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January 1971

GM1-Gangliosidosis: Correlation of Clinical and Biochemical Data

Author Affiliations

Philadelphia; Boston; Philadelphia
From the Department of Neurology, University of Pennsylvania School of Medicine, Philadelphia (Drs. Y. Suzuki and K. Suzuki); the Mental Retardation Unit, Children's Hospital Medical Center and the Department of Pediatrics, Harvard Medical School (Dr. Crocker), Boston.

Arch Neurol. 1971;24(1):58-64. doi:10.1001/archneur.1971.00480310086008

IN 1964, Landing et al1 established "familial neurovisceral lipidosis" as a clinicopathological entity. The same disease has also been called generalized gangliosidosis,2-7 late infantile systemic lipidosis,8-11 GM1-gangliosidosis,3,12-18 familial infantile amaurotic idiocy with visceral involvement,19,20 biochemically special form of infantile amaurotic idiocy,21,22 and Landing disease.5,14,17,23 The disease is characterized by generalized accumulation of a monosialoganglioside, GM1 (ganglioside nomenclature of Svennerholm24 ), and visceral accumulation of keraton sulfate-like mucopolysaccharide.12,18 Enzymatically, deficiency of β-galactosidase has been demonstrated in various organs.4,5,7,14,16-18,23,25,26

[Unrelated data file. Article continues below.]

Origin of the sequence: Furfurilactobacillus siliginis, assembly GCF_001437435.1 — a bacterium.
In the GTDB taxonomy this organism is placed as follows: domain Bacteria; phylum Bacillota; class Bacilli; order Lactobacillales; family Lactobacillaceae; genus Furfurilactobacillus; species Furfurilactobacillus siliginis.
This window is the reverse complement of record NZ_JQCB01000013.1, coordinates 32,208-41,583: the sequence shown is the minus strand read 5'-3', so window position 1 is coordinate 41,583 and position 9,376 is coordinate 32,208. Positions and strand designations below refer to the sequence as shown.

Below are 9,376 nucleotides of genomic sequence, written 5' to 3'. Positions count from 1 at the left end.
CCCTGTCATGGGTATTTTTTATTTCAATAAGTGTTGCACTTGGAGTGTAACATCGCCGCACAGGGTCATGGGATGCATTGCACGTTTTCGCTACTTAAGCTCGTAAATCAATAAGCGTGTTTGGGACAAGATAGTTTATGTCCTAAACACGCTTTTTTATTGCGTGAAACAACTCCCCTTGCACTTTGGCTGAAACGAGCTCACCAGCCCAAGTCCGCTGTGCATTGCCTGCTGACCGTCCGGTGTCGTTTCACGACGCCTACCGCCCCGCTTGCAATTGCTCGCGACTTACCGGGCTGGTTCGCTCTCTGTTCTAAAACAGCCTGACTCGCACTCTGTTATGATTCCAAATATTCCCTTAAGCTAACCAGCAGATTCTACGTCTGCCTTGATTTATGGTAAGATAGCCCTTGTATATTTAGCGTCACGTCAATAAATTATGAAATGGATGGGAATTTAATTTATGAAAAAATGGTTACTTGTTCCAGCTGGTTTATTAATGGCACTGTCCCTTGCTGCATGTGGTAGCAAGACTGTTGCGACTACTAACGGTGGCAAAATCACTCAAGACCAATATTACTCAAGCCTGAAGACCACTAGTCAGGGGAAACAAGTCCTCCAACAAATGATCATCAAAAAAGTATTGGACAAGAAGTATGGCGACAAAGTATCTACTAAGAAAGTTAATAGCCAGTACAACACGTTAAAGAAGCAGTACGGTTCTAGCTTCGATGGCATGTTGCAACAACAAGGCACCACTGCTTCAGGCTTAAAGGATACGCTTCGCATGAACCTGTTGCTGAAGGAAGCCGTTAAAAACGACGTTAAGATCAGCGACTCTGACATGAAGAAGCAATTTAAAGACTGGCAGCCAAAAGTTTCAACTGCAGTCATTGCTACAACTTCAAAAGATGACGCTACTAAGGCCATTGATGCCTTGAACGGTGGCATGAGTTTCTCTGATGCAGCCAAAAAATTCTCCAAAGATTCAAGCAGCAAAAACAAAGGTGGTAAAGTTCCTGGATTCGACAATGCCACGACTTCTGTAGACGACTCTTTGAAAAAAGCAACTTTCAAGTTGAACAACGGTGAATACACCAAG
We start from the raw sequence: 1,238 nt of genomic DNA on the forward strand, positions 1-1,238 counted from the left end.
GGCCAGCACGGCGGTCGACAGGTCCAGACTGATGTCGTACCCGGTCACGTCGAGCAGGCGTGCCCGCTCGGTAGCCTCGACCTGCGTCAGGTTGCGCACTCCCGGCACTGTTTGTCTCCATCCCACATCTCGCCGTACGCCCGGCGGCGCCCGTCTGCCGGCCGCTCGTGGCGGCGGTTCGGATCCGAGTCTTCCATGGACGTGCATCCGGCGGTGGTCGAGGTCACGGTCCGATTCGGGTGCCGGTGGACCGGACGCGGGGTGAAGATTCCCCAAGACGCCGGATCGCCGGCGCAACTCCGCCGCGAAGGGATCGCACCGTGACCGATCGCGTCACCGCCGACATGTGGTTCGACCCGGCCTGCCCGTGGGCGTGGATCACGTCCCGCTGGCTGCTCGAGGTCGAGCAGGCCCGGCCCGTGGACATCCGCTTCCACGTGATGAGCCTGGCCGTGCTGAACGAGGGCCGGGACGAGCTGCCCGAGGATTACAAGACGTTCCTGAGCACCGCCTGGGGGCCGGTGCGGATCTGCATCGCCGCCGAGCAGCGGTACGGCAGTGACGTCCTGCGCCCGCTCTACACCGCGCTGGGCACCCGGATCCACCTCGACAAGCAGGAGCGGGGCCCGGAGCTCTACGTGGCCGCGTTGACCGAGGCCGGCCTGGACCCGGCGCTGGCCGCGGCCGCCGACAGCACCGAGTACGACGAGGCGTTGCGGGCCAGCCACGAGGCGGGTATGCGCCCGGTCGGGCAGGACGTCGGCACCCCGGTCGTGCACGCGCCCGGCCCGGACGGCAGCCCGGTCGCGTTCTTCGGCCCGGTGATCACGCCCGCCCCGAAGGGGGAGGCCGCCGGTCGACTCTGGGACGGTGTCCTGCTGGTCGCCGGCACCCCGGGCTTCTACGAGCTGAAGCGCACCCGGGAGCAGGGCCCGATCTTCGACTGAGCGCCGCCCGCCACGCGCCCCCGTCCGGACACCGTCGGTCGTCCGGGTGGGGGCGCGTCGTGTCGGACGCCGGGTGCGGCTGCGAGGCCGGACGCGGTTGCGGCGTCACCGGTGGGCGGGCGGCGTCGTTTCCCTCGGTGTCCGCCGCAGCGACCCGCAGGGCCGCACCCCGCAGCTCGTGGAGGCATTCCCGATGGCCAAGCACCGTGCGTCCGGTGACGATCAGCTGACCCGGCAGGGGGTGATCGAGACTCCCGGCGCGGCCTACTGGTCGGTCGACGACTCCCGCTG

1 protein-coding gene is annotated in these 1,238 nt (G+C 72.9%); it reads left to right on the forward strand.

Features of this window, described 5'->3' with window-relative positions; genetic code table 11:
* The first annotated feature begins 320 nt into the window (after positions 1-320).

From the clinical viewpoint, there appear to be two subtypes.10 Patients in the infantile age category often exhibit abnormal facies, full forehead, and radiologically detectable bony changes reminiscent of Hurler's syndrome. On the other hand, some older patients in the "late infantile" age group show few or no clinical or radiologie signs of Hurler's syndrome.

The present study was